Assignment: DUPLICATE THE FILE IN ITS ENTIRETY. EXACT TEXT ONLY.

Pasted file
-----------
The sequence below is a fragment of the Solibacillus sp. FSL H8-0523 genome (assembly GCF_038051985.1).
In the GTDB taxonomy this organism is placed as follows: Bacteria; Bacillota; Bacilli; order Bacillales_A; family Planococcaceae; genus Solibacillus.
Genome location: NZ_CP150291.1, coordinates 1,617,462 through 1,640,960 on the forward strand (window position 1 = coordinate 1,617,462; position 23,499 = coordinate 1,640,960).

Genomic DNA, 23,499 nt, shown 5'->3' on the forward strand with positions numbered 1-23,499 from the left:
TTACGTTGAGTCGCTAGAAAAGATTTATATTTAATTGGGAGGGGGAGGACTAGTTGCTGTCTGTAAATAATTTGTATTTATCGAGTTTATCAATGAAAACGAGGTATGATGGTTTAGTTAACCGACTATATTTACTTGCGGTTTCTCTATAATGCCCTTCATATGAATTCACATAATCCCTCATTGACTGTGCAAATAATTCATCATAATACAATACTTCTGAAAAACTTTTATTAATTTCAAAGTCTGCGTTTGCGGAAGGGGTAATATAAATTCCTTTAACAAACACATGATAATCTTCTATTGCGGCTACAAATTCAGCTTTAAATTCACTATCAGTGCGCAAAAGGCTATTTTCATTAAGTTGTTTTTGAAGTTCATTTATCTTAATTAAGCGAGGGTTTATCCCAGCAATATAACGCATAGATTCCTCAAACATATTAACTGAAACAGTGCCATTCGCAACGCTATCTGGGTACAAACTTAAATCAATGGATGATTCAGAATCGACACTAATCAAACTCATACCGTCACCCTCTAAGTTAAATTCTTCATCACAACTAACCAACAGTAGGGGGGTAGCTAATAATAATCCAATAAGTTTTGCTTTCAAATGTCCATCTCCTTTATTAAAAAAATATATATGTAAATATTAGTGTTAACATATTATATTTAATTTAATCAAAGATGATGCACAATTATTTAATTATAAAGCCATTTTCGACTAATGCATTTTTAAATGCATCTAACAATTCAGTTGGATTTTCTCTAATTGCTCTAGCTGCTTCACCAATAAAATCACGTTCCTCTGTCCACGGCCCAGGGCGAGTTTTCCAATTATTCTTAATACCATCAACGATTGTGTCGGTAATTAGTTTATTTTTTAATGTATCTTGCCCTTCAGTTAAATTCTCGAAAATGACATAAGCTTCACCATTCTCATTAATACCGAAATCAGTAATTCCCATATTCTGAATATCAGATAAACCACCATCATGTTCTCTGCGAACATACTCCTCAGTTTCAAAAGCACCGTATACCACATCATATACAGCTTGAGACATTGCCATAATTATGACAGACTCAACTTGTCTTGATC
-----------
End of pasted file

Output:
The sequence below is a fragment of the Solibacillus sp. FSL H8-0523 genome (assembly GCF_038051985.1).
In the GTDB taxonomy this organism is placed as follows: Bacteria; Bacillota; Bacilli; order Bacillales_A; family Planococcaceae; genus Solibacillus.
Genome location: NZ_CP150291.1, coordinates 1,617,462 through 1,640,960 on the forward strand (window position 1 = coordinate 1,617,462; position 23,499 = coordinate 1,640,960).

Genomic DNA, 23,499 nt, shown 5'->3' on the forward strand with positions numbered 1-23,499 from the left:
TTACGTTGAGTCGCTAGAAAAGATTTATATTTAATTGGGAGGGGGAGGACTAGTTGCTGTCTGTAAATAATTTGTATTTATCGAGTTTATCAATGAAAACGAGGTATGATGGTTTAGTTAACCGACTATATTTACTTGCGGTTTCTCTATAATGCCCTTCATATGAATTCACATAATCCCTCATTGACTGTGCAAATAATTCATCATAATACAATACTTCTGAAAAACTTTTATTAATTTCAAAGTCTGCGTTTGCGGAAGGGGTAATATAAATTCCTTTAACAAACACATGATAATCTTCTATTGCGGCTACAAATTCAGCTTTAAATTCACTATCAGTGCGCAAAAGGCTATTTTCATTAAGTTGTTTTTGAAGTTCATTTATCTTAATTAAGCGAGGGTTTATCCCAGCAATATAACGCATAGATTCCTCAAACATATTAACTGAAACAGTGCCATTCGCAACGCTATCTGGGTACAAACTTAAATCAATGGATGATTCAGAATCGACACTAATCAAACTCATACCGTCACCCTCTAAGTTAAATTCTTCATCACAACTAACCAACAGTAGGGGGGTAGCTAATAATAATCCAATAAGTTTTGCTTTCAAATGTCCATCTCCTTTATTAAAAAAATATATATGTAAATATTAGTGTTAACATATTATATTTAATTTAATCAAAGATGATGCACAATTATTTAATTATAAAGCCATTTTCGACTAATGCATTTTTAAATGCATCTAACAATTCAGTTGGATTTTCTCTAATTGCTCTAGCTGCTTCACCAATAAAATCACGTTCCTCTGTCCACGGCCCAGGGCGAGTTTTCCAATTATTCTTAATACCATCAACGATTGTGTCGGTAATTAGTTTATTTTTTAATGTATCTTGCCCTTCAGTTAAATTCTCGAAAATGACATAAGCTTCACCATTCTCATTAATACCGAAATCAGTAATTCCCATATTCTGAATATCAGATAAACCACCATCATGTTCTCTGCGAACATACTCCTCAGTTTCAAAAGCACCGTATACCACATCATATACAGCTTGAGACATTGCCATAATTATGACAGACTCAACTTGTCTTGATC